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Women's World Boxing Championships: Nikhat Zareen, Lovlina Borgohain Enter Semifinals

Women's World Boxing Championships: Nikhat Zareen, Lovlina Borgohain Enter Semifinals

Apart from the duo, Commonwealth Games champion Nitu Ghanghas (48kg) and the seasoned Saweety Boora (81kg) also moved to the semifinals.

Nikhat Zareen celebrates her win over Chuthamat Raksat on Wednesday.
Nikhat Zareen celebrates her win over Chuthamat Raksat on Wednesday. Twitter/@India_AllSports

Tournament favourites Nikhat Zareen and Lovlina Borgohain lived up to expectations as they secured medals for India with quarterfinal wins, alongside two other home boxers at the ongoing Women's Boxing World Championships in New Delhi on Wednesday. (More Sports News)

Competing in new weight classes, reigning champion Nikhat (50kg) eked out a 5-2 win over Thailand's Chuthamat Raksat to secure her second world's medal and then Lovlina (75kg) added a third medal in her kitty with a 5-0 win over Adosinda Rady Gramane of Mozambique.

Apart from the duo, Commonwealth Games champion Nitu Ghanghas (48kg) and the seasoned Saweety Boora (81kg) also moved to the semifinals.

For India, however, it was a roller coaster day as four pugilists --  Sakshi Choudhary (52kg), last edition's bronze medallist Manisha Moun (57kg), CWG bronze medallist Jaismine Lamboria (60kg) and Nupur Sheoran (+81kg) failed to move to the last four stage.

While Sakshi lost to Yu Wu of China 0-5, Manisha was outplayed by a 1-4 margin by Amina Zidani of France.

Like last year, Jaismine faltered in the quarterfinal stage once again, falling 0-5 to Colombia's Paola Valdez. Nupur went down fighting to Lazzat Kungeibayeva of Kazakhstan 3-4 after a bout review. 
     
NIKHAT AND LOVLINA MARCH ON

Nikhat had to dig deep to get a favourable decision against two-time world championships bronze medallist. She attacked cautiously in the first two rounds hitting clean punches.

"I aimed to play from a long range, but there was a lot of clinching so my body got a little tired. All the bouts I have had till now were powerful but for me, it's been a good experience to keep moving forward and defeating them so hopefully I will keep moving forward like this and fight for my country," she said. 

The Indian used her left-right hands in tandem to pummel her experienced opponent in the first two rounds, but became a little subdued in the final round as the bout was sent for review.

Nikhat will face Rio Olympics bronze medallist Ingrit Valencia of Colombia in the semifinals.

Lovlina, who has endured a rough patch since winning the Olympics bronze, put up a much better performance than her previous round as she controlled the proceedings.
     
UNSTOPPABLE NITU

The first Indian to take the ring, 22-year-old Nitu notched up a second-round RSC (referee stops contest) win over Madoka Wada of Japan in her quarterfinal bout.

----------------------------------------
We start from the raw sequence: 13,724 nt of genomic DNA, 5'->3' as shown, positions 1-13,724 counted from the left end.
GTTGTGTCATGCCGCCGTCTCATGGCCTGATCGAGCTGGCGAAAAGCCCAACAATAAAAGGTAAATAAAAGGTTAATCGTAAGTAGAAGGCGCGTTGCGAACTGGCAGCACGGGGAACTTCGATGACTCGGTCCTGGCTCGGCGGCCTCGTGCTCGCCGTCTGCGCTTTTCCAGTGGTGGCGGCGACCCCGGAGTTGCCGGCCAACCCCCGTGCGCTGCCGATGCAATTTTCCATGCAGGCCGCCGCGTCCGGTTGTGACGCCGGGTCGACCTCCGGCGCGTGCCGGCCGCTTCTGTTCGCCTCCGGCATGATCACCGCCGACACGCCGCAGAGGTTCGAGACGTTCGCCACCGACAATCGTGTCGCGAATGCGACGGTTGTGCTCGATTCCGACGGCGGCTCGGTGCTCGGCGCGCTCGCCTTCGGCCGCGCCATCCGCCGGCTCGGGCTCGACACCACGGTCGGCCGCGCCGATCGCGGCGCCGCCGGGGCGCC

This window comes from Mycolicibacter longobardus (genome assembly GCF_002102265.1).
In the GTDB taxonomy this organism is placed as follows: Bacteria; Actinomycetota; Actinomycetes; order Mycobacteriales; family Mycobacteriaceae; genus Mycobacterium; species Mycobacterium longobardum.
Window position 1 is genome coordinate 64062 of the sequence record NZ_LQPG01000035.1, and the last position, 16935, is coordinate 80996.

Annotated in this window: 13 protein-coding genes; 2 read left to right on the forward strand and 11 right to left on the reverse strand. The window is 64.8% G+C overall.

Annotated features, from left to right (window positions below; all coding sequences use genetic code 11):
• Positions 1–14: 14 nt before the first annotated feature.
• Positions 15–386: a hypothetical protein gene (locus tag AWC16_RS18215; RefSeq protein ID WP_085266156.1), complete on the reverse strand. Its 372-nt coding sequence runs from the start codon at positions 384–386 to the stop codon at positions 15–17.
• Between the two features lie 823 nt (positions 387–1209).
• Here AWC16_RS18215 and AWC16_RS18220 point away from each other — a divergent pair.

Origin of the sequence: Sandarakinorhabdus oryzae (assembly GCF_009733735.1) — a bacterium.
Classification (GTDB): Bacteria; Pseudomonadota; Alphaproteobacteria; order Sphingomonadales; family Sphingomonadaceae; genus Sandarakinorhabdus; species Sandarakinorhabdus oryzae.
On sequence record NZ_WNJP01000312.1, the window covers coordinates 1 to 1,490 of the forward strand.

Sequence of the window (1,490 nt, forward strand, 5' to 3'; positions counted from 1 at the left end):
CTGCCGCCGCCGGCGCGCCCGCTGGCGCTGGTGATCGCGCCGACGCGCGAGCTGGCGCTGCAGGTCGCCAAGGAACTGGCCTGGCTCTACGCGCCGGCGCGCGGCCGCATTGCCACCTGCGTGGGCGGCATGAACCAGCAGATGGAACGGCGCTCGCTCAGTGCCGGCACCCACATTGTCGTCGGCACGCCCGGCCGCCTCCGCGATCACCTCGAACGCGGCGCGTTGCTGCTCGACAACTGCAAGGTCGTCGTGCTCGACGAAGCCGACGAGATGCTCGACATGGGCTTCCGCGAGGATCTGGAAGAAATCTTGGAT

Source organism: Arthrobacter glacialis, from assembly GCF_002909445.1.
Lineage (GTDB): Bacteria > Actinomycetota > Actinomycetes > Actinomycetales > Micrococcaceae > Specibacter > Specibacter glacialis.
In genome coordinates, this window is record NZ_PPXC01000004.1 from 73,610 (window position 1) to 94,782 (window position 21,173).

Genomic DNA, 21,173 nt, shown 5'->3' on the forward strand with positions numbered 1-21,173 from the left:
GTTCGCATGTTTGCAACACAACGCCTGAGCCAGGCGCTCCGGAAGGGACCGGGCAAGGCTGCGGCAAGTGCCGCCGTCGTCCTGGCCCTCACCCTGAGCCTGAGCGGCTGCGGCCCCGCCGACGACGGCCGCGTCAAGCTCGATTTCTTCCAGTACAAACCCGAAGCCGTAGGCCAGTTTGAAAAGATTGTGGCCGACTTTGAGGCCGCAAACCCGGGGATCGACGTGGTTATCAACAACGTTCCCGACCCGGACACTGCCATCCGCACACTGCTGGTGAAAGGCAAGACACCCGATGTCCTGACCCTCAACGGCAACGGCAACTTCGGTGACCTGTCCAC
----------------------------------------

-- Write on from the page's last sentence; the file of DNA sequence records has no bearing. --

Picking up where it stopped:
Nitu looked a bit tentative at first, but as the seconds ticked, she gained confidence and attacked her opponent.

Halfway through the first round, Nitu, the 2022 Strandja Memorial gold medallist, moved forward and threw a combination of clean, accurate punches to force the referee to give Wada her first standing count.

Another set of punches by Nitu in the second round compelled the referee to stop the contest and rule the result in the home boxer's favour.

Nitu has won all her three bouts in the tournament so far by RSC verdicts.

"I had to be careful and couldn't be aggressive because she (Wada) was also a southpaw like me, but then towards the end (of the contest) I thought I could attack," Nitu said after the bout.

"The advantage of winning all my three bouts by RSC is that in the coming bouts, my opponents will be under pressure," she said.     

She will take on reigning Asian champion and last year's silver medallist Alua Balkibekova of Kazakhstan in the semis.
    
SAWEETY STARTS STRONG

Saweety, playing her first bout of the tournament, lived up to her top seeding to dispatch 2018 bronze-medal winner Viktoriya Kebikava of Belarus 5-0 to confirm her second world championship medal. She had won the silver in 2014.

Multiple-time national champion Saweety, who received a first-round bye, was just one win away from a medal and the 30-year-old managed to earn it comfortably.

The bout between the two light heavyweight boxers was a messy affaire filled with body blows. But Saweety defended and attacked well, landing hooks and jabs with ease.

Saweety will be facing Emma-Sue Greentree of Australia in her next bout.

The 2020 Olympics bronze medallist Irma Testa (57kg) of Italy also secured her place in the semi-finals after beating Jucielen Romeu of Brazil with a 5-0 scoreline. 

The Italian, who won silver at last year's World Championships, looked determined to better her result this time around and proved it with a stellar performance.

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